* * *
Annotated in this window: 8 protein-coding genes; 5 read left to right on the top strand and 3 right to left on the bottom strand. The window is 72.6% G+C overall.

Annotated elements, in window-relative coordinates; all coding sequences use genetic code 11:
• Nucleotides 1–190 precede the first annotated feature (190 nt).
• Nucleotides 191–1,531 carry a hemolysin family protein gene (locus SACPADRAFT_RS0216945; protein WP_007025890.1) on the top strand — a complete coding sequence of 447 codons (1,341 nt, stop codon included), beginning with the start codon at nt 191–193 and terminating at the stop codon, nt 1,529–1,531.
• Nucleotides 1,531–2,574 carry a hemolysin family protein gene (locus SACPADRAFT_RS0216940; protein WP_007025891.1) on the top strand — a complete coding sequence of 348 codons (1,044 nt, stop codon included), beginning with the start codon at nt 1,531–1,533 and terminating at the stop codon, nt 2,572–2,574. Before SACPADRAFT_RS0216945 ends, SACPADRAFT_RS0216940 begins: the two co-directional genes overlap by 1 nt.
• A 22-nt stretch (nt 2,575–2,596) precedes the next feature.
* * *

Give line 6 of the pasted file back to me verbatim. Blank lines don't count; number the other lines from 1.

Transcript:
• A 22-nt stretch (nt 2,575–2,596) precedes the next feature.